Organisation, roles and apportionment of responsibility in early learning
The survey sent to all kindergartens in Norway shows that the traditional departmental organisational structure is the dominant type of kindergartens Base kindergartens were primarily established after 2000. Kindergartens established in the 2000s are larger both in terms of the number of staff and children. There is no strong correlation between the size of the centre and the size of the municipality. In small municipalities, it is somewhat more common to have small kindergartens (1-11 employees), but even in Oslo, by far the largest Norwegian municipality, 12-17 employees are the most common.
Temporary staff are frequently used in kindergartens, especially in municipal ones. Most directors of are only in charge of one kindergarten, and 95 per cent of directors confirmed this. About half of those who head up several say they share responsibility for several centres with a management team. The typical occupational groups are preschool teachers, childcare and youth workers and assistants. It is less common to employ other types of specialised educators. The tasks in a kindergarten are to some extent shared between the various occupational groups. It is primarily the kindergarten teachers who plan the pedagogical work. The implementation of the pedagogical work is more evenly distributed among preschool teachers, childcare and youth workers and assistants. This also applies to daily interaction in the children’s group and partly to the follow-up of individual children.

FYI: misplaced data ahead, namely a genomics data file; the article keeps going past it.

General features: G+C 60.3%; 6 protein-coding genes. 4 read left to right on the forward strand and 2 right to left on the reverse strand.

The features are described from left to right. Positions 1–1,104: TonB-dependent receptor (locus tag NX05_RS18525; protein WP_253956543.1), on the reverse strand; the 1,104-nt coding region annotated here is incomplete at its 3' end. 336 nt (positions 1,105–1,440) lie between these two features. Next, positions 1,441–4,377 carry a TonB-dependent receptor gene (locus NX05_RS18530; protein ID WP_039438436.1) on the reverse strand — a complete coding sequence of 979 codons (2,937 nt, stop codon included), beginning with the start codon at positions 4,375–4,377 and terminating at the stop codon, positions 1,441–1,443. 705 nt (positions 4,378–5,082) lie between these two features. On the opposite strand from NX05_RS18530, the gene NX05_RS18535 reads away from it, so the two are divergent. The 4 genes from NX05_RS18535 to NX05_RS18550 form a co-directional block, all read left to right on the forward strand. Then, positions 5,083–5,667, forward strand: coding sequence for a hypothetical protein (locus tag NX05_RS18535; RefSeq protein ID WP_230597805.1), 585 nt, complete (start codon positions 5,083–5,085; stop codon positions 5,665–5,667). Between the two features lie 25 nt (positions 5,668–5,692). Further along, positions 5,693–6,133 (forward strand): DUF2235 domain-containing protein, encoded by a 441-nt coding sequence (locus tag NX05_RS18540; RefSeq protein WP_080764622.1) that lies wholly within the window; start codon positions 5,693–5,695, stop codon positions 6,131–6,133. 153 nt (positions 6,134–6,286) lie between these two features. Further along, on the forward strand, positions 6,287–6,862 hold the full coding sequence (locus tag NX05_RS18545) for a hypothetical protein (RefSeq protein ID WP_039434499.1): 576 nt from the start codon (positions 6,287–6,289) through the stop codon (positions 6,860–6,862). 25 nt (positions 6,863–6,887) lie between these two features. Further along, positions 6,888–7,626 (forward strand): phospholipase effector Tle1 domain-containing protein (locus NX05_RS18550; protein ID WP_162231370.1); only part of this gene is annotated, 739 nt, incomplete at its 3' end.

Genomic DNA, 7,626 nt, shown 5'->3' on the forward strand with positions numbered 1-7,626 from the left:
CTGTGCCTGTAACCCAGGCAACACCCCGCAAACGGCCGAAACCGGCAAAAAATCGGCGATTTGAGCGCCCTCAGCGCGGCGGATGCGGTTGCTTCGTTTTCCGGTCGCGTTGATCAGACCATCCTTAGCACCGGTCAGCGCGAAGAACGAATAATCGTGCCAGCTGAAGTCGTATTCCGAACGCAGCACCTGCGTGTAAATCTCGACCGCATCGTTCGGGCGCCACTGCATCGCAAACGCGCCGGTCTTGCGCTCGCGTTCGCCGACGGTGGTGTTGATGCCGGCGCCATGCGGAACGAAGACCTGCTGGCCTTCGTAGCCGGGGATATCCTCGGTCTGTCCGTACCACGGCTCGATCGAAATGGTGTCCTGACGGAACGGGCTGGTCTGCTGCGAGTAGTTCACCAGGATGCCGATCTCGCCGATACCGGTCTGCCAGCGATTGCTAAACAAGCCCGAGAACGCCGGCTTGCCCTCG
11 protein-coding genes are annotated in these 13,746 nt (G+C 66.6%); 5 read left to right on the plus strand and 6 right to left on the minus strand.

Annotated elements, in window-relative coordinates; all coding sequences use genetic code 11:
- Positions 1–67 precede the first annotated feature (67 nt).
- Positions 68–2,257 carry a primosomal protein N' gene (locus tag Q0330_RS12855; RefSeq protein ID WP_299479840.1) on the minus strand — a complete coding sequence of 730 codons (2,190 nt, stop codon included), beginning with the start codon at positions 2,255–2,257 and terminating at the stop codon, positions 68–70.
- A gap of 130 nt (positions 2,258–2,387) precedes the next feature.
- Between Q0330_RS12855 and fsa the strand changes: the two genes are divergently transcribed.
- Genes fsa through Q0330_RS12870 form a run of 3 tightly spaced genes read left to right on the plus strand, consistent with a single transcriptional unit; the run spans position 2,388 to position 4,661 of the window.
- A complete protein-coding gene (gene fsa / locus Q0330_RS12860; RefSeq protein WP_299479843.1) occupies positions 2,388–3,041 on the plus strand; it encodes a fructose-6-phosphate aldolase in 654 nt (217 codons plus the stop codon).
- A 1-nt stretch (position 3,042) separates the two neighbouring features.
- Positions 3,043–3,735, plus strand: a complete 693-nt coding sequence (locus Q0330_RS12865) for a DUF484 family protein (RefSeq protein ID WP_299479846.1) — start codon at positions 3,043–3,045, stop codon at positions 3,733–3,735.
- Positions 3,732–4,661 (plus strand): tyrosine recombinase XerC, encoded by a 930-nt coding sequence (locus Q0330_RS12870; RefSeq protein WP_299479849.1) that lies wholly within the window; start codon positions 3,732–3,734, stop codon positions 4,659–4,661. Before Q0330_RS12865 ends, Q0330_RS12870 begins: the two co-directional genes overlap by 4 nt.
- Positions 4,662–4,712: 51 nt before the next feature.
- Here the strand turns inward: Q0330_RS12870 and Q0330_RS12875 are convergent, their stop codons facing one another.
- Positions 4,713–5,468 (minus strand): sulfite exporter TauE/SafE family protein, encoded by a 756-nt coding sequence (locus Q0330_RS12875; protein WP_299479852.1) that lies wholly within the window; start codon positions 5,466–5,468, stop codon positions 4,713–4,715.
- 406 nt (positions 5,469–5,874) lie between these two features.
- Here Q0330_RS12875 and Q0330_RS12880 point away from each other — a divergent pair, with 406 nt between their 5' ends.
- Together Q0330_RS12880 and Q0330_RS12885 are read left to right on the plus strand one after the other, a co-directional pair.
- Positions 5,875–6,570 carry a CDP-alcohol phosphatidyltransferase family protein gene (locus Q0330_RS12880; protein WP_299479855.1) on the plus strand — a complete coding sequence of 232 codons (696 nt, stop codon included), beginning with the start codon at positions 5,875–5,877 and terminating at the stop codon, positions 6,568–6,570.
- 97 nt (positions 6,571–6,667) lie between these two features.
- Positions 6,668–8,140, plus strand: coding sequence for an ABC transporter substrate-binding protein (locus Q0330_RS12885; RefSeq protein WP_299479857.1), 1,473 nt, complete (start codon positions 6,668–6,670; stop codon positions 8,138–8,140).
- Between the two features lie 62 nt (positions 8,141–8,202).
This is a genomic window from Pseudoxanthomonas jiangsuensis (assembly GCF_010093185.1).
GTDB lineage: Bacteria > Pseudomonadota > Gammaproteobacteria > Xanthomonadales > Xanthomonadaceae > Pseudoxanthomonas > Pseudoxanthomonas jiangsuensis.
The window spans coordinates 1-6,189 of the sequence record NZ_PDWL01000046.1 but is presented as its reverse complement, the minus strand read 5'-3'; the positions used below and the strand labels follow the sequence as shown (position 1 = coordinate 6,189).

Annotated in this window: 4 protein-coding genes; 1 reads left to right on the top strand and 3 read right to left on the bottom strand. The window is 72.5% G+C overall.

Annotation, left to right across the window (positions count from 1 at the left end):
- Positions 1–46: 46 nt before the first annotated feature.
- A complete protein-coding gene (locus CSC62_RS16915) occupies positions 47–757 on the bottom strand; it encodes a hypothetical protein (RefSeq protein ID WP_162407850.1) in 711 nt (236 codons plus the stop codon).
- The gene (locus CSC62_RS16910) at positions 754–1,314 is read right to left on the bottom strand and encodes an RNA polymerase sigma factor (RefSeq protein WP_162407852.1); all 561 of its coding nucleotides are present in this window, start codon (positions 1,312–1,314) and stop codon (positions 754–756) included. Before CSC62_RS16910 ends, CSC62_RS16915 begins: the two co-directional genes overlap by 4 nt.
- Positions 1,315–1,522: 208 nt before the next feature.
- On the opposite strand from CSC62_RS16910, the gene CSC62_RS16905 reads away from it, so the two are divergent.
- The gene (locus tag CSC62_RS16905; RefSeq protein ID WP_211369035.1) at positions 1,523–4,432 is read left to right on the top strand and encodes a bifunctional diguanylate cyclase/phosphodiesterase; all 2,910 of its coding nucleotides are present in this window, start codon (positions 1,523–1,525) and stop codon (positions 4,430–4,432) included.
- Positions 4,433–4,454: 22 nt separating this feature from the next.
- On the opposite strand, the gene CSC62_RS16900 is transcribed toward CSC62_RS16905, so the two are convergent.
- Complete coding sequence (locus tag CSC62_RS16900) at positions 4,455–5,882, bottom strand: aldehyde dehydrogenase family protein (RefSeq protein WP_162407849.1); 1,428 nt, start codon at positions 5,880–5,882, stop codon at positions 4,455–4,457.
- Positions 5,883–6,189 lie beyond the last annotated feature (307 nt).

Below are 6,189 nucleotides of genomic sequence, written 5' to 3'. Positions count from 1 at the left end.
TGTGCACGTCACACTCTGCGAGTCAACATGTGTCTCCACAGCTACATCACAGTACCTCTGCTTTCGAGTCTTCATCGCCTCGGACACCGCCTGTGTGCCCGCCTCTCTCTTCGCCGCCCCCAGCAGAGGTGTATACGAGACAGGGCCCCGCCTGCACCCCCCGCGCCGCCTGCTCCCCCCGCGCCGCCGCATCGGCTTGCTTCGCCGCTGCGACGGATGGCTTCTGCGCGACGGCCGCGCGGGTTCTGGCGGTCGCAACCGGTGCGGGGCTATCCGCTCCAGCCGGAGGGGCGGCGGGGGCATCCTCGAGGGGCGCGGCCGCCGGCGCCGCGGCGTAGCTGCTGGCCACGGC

The pedagogical leaders share the educational work with each other across departments/child groups. It appears that this is done slightly more in base kindergartens. The same applies to collaboration across departments/base groups. About half provide guidelines for when kindergarten teachers use their planning time. Fewer set guidelines for what the planning time is used for. Among those who provide guidelines, planning time is primarily used for pedagogical work and working with families. There is little delegation of tasks from the director.
The kindergartens carry out competence and development work. Over 90 per cent have held at least one seminar on early learning for the entire staff during the past year. When it comes to more formalised further education and training, the childcare and youth workers and assistants participate to a far lesser extent in such activities. With regard to facilitating the sharing of knowledge in kindergartens, this is more common in the base kindergartens than the departmental ones.
The literature review of previous research on the organisation of kindergartens identified three main types: traditional departmental kindergartens, base kindergartens centres and an intermediate or hybrid form, i.e. centres that have both departments and bases. We used this analytical perspective in the analysis of the data material (Chapter 5). We did not find major differences in the organisation of daily life in kindergartens based on the established typology. Overall, our data material gives the impression of a greater degree of uniformity in the sector, across organisational types, than variation. This may be due to more governance and regulation of the sector, resulting in standardisation, which is supported by the literature. However, it may also be because the typology is too general to be able to identify the differences. One possible interpretation is that there are greater differences within departmental and base kindergartens than there are between them. This is important to consider when selecting reference kindergartens for the next phase of the project. Nevertheless, we maintain that it is relevant to examine both departmental kindergartens and base kindergartens, as well as hybrids. Ownership and size are also relevant dimensions for the selection process.